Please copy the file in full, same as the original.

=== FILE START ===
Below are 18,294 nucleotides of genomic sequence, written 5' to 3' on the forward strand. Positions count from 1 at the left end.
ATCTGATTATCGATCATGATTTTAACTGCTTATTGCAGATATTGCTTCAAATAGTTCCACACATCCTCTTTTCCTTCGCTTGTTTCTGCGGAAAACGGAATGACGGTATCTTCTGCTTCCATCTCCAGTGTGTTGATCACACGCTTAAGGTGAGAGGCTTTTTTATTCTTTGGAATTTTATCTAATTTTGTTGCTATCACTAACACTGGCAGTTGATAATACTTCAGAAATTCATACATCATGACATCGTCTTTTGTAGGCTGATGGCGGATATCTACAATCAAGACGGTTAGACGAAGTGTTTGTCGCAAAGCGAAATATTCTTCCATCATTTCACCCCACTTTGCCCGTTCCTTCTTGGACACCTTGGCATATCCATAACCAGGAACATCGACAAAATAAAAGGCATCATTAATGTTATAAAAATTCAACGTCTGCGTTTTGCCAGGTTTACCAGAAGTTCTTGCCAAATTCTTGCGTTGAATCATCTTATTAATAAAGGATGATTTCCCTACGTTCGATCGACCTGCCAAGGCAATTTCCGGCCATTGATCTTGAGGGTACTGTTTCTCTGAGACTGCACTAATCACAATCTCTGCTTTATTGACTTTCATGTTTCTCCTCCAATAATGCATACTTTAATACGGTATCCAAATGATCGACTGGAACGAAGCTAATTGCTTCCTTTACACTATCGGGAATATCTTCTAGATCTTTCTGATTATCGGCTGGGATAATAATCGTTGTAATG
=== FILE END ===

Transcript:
Below are 18,294 nucleotides of genomic sequence, written 5' to 3' on the forward strand. Positions count from 1 at the left end.
ATCTGATTATCGATCATGATTTTAACTGCTTATTGCAGATATTGCTTCAAATAGTTCCACACATCCTCTTTTCCTTCGCTTGTTTCTGCGGAAAACGGAATGACGGTATCTTCTGCTTCCATCTCCAGTGTGTTGATCACACGCTTAAGGTGAGAGGCTTTTTTATTCTTTGGAATTTTATCTAATTTTGTTGCTATCACTAACACTGGCAGTTGATAATACTTCAGAAATTCATACATCATGACATCGTCTTTTGTAGGCTGATGGCGGATATCTACAATCAAGACGGTTAGACGAAGTGTTTGTCGCAAAGCGAAATATTCTTCCATCATTTCACCCCACTTTGCCCGTTCCTTCTTGGACACCTTGGCATATCCATAACCAGGAACATCGACAAAATAAAAGGCATCATTAATGTTATAAAAATTCAACGTCTGCGTTTTGCCAGGTTTACCAGAAGTTCTTGCCAAATTCTTGCGTTGAATCATCTTATTAATAAAGGATGATTTCCCTACGTTCGATCGACCTGCCAAGGCAATTTCCGGCCATTGATCTTGAGGGTACTGTTTCTCTGAGACTGCACTAATCACAATCTCTGCTTTATTGACTTTCATGTTTCTCCTCCAATAATGCATACTTTAATACGGTATCCAAATGATCGACTGGAACGAAGCTAATTGCTTCCTTTACACTATCGGGAATATCTTCTAGATCTTTCTGATTATCGGCTGGGATAATAATCGTTGTAATG